Ellen Block. The Language of Sand. New York: Bantam Books Trade Paperbacks, 2010.

After losing her husband and young son in a devastating house fire, Abigail Harker’s life changes forever.  Everything precious to her has been taken away, and she finds that without her family she cannot resume her life in Boston as a lexicographer.  Abigail’s husband spoke fondly of a small island in North Carolina – Chapel Isle – that he visited when he was a boy, and she decides to move there for a year to feel closer to his spirit.

After making the long drive from Massachusetts to North Carolina, Abigail’s first tour of Chapel Isle is daunting.  The ferry lands at a dock that is eerily unstable, and the property that she rents – a cottage and a lighthouse – is in abysmal condition.  Getting to know the locals is also difficult because most people, although curious about her, appear to be standoffish.  And there is the ghost that “looks after” (or haunts) the lighthouse and whose noises unsettle her daily.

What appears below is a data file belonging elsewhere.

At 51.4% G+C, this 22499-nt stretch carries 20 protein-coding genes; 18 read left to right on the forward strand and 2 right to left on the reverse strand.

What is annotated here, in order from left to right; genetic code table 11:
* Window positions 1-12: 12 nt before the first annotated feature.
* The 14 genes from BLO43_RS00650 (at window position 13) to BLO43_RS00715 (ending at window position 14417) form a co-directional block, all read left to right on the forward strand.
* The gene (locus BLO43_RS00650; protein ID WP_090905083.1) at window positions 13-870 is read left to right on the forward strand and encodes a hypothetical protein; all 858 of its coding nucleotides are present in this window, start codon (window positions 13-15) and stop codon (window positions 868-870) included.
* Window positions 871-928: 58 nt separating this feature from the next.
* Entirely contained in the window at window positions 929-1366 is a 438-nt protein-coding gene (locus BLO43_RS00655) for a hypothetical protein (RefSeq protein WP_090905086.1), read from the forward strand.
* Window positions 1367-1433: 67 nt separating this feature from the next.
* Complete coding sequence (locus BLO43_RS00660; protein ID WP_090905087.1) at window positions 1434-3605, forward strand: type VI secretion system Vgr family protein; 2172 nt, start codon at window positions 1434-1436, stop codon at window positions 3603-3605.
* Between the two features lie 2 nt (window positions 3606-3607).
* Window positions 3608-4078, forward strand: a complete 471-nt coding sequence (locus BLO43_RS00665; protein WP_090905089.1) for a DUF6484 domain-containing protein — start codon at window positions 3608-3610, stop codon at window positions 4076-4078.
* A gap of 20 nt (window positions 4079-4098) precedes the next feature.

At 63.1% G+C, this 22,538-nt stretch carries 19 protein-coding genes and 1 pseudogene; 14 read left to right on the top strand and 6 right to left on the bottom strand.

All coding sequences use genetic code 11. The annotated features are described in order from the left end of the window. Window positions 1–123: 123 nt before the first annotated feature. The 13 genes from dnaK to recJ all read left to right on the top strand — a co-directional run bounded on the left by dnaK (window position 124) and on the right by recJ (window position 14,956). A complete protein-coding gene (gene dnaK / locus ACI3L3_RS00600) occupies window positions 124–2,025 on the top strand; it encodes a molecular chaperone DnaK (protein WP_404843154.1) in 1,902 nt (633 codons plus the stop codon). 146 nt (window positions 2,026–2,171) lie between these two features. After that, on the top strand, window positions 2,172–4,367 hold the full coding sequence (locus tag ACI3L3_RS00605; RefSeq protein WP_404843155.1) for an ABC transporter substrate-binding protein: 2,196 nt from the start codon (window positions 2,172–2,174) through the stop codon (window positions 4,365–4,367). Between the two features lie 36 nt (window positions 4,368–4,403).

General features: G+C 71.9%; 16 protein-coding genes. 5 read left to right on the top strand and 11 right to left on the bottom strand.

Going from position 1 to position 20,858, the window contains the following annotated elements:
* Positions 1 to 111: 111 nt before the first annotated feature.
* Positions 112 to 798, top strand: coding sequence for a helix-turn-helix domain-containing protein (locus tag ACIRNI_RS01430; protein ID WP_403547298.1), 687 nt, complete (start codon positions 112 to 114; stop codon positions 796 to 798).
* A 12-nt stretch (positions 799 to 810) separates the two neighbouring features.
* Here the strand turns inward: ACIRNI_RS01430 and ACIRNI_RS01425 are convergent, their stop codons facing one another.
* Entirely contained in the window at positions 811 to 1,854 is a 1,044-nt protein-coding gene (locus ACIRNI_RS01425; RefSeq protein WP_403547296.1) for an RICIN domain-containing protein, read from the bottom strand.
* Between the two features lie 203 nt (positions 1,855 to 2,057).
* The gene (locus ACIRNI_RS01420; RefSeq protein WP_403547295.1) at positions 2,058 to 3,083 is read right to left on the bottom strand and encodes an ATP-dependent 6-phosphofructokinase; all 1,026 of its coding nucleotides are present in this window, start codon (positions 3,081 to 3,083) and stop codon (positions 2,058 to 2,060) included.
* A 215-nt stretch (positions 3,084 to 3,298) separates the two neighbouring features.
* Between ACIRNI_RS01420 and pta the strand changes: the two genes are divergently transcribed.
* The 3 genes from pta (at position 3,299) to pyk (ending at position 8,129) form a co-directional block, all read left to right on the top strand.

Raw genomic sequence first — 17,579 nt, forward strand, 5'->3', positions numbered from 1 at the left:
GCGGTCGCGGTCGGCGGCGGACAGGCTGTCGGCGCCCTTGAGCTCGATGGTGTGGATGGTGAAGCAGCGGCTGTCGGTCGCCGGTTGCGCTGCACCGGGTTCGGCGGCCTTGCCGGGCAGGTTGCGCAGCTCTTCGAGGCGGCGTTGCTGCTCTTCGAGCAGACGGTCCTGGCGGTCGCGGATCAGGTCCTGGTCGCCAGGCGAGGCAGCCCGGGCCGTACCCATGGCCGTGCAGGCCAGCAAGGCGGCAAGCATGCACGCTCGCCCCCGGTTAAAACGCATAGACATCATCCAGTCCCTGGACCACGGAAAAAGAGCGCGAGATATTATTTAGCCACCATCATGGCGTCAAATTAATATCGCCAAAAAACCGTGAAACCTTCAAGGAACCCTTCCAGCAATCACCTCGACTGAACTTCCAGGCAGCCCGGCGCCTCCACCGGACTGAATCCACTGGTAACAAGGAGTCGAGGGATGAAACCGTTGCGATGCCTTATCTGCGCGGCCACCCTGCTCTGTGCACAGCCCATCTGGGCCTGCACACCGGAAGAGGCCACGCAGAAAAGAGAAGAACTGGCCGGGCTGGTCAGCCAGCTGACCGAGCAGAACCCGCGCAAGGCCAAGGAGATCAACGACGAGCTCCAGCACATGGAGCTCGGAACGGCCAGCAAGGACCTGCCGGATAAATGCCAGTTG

Abigail must make a new life for herself on Chapel Isle while grieving the premature loss of her old life.  Although this is an unbelievably difficult task, over time she gains loyal friends and interesting memories on the island – and new strength.  Abigail, always inspired by words, uses her experiences on Chapel Isle to create a new vocabulary that redefines her life and allows her to survive.

Check this title’s availability in the UNC-Chapel Hill Library catalog.

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Filed under 2010, 2010-2019, Block, Ellen, Coast, Novels Set in Fictional Places

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